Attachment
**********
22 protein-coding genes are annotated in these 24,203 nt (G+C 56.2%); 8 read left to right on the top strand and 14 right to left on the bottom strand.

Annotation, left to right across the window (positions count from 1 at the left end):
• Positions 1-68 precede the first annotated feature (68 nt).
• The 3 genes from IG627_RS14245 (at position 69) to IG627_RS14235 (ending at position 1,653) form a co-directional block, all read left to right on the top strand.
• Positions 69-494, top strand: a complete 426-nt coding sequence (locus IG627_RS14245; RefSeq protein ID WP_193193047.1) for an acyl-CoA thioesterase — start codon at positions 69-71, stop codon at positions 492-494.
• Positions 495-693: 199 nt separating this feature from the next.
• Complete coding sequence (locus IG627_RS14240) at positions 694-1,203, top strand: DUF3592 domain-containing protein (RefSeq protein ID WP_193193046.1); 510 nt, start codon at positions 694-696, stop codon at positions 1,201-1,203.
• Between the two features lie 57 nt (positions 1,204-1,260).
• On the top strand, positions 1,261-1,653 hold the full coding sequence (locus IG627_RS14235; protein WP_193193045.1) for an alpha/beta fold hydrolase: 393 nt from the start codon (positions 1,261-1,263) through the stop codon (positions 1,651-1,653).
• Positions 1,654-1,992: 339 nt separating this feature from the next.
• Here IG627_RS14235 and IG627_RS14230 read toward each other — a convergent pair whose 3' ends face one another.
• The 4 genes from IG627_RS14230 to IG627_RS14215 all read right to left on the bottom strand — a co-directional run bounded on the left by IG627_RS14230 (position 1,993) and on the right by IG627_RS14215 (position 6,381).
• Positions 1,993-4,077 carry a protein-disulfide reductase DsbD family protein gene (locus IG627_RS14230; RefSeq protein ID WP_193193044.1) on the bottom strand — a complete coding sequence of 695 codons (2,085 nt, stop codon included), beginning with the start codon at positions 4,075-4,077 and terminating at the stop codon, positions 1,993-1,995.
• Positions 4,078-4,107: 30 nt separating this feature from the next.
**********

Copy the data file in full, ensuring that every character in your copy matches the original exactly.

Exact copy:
22 protein-coding genes are annotated in these 24,203 nt (G+C 56.2%); 8 read left to right on the top strand and 14 right to left on the bottom strand.

Annotation, left to right across the window (positions count from 1 at the left end):
• Positions 1-68 precede the first annotated feature (68 nt).
• The 3 genes from IG627_RS14245 (at position 69) to IG627_RS14235 (ending at position 1,653) form a co-directional block, all read left to right on the top strand.
• Positions 69-494, top strand: a complete 426-nt coding sequence (locus IG627_RS14245; RefSeq protein ID WP_193193047.1) for an acyl-CoA thioesterase — start codon at positions 69-71, stop codon at positions 492-494.
• Positions 495-693: 199 nt separating this feature from the next.
• Complete coding sequence (locus IG627_RS14240) at positions 694-1,203, top strand: DUF3592 domain-containing protein (RefSeq protein ID WP_193193046.1); 510 nt, start codon at positions 694-696, stop codon at positions 1,201-1,203.
• Between the two features lie 57 nt (positions 1,204-1,260).
• On the top strand, positions 1,261-1,653 hold the full coding sequence (locus IG627_RS14235; protein WP_193193045.1) for an alpha/beta fold hydrolase: 393 nt from the start codon (positions 1,261-1,263) through the stop codon (positions 1,651-1,653).
• Positions 1,654-1,992: 339 nt separating this feature from the next.
• Here IG627_RS14235 and IG627_RS14230 read toward each other — a convergent pair whose 3' ends face one another.
• The 4 genes from IG627_RS14230 to IG627_RS14215 all read right to left on the bottom strand — a co-directional run bounded on the left by IG627_RS14230 (position 1,993) and on the right by IG627_RS14215 (position 6,381).
• Positions 1,993-4,077 carry a protein-disulfide reductase DsbD family protein gene (locus IG627_RS14230; RefSeq protein ID WP_193193044.1) on the bottom strand — a complete coding sequence of 695 codons (2,085 nt, stop codon included), beginning with the start codon at positions 4,075-4,077 and terminating at the stop codon, positions 1,993-1,995.
• Positions 4,078-4,107: 30 nt separating this feature from the next.